Babies are a problem for economics.
Economics says we must reward people for effort. If you train to become a teacher then work hard, society rewards you. This is both morally sound and economically important.
The flipside: if you could work but sit on the couch, you get nothing. This is both morally sound and economically important.
The moral and economic imperatives are aligned perfectly. Right up until birth.
Children crack the perfection of this theory. A child born into a poor household will be punished by material poverty they do not “deserve”. A child born into a rich household will be rewarded in ways they have not earned.
So we muddy the moral and economic imperatives for generation 1, in order to secure the moral and economic imperative for generation 2. A trade-off.
Decisions about this trade-off are shaped by a number of beliefs.
1. Does providing welfare hurt incentives for work?
2. Does raising taxes to pay for welfare hurt the economy?
3. Does welfare really help the second generation, or foster a culture of entitlement and dependency?
The recent Budget by Messrs Hockey and Abbott reflects beliefs on all of these. It took an axe to welfare payments of all sorts.
So it was extremely timely to see new research (released May 12 by the US National Bureau of Economic Research) on the third point above – the effect of welfare payments on the second generation.
Researchers exploited a natural experiment to see the long run effect of cash payments to poor single-parent families in the United States. They compared the offspring of mothers accepted into a payment program with those rejected.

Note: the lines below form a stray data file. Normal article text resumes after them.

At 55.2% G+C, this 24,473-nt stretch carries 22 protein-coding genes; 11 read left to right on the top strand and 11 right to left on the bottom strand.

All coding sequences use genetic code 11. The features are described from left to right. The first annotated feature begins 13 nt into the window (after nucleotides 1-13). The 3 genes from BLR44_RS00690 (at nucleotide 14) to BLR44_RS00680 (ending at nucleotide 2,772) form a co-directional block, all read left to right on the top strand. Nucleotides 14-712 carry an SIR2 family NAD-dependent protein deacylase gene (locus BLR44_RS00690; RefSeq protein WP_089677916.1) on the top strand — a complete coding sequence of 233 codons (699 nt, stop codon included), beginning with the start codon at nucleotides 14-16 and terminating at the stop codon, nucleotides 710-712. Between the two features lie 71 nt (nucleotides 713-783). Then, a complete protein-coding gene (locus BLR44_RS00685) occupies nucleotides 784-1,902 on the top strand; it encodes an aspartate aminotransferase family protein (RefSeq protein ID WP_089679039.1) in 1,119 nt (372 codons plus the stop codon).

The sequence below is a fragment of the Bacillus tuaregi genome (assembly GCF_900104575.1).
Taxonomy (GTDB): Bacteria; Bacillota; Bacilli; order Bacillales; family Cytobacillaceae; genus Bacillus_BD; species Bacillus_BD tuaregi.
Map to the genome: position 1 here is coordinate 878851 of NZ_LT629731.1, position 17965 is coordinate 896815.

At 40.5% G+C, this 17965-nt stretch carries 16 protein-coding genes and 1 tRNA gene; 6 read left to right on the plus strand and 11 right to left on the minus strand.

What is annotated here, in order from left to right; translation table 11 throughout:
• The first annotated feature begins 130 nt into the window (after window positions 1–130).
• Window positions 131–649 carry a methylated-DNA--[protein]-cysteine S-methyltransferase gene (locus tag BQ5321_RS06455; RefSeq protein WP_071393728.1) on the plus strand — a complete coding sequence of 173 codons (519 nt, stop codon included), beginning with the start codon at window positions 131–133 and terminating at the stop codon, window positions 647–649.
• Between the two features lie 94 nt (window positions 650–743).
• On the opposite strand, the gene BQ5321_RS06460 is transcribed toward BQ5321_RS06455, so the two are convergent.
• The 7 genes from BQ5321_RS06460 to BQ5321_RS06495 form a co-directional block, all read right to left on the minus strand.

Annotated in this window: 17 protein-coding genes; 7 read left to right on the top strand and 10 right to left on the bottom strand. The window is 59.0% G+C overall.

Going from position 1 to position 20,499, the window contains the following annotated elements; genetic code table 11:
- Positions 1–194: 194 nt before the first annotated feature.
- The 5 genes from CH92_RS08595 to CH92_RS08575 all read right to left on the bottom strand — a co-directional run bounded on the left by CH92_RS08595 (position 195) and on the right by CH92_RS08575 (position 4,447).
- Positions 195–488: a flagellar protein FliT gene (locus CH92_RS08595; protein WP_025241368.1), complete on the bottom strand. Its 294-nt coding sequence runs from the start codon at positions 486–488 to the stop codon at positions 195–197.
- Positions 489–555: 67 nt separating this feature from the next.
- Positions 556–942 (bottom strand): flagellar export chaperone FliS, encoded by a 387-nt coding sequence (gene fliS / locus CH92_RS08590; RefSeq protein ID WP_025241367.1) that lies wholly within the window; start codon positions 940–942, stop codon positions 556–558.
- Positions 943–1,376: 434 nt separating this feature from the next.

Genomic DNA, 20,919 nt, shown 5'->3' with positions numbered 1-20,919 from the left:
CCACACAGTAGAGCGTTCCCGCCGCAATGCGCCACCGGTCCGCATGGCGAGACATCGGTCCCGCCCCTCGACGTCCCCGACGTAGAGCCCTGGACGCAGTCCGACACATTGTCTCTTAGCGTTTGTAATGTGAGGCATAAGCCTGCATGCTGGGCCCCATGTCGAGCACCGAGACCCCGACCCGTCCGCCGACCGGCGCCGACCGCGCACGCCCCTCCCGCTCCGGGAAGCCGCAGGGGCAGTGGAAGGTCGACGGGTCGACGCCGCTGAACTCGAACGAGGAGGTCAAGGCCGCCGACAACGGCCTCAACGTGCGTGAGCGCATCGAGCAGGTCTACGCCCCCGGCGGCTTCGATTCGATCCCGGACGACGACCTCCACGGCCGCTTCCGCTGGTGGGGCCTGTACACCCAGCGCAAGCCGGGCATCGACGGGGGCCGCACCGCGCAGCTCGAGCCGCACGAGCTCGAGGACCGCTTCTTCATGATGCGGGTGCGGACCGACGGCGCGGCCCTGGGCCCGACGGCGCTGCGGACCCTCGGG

A stark effect is revealed:
“Male children of accepted applicants lived one year longer than those of rejected mothers. Male children of accepted mothers received one-third more years of schooling, were less likely to be underweight, and had higher income in adulthood than children of rejected mothers.”
The positive differential comes despite the boys who were rejected from the program being slightly better off on average prior to the government intervention. That means the effects are, if anything, likely to be an understimate. (The research is unable to track results for females over the long run because of their tendency to change their names. The use of a very old program allows them to more fully collect data on longevity.)
“While conditions today differ significantly from those at the beginning of the twentieth century, three important similarities remain. Then and now, women raising children alone (whether divorced, unmarried, widowed, abandoned, etc.) represent the most impoverished type of family. In fact, the income gap between children in two-parent versus single-mother families has only grown over time”
This research is very timely.
The 2014 federal Budget cuts a payment that goes to single parents: Family Tax Benefit Part B. The government has not only capped the rate of the payment from 2014 but reduced eligibility. Parents will now be cut off when their youngest child turns 6, not when it turns 18.
The Budget replaces Family Tax Benefit Part B with a new allowance, worth $750 per child per year. That will work out as less for many smaller single parent families. Family Tax Benefit Part B was worth up to $4,172 a year.
Single parent families will “manage” – buying cheaper groceries, scrimping on clothes and driving less. But these impacts add up. The cut to their incomes will likely be felt by their children for a long time, in educational attainment, income, and even longevity.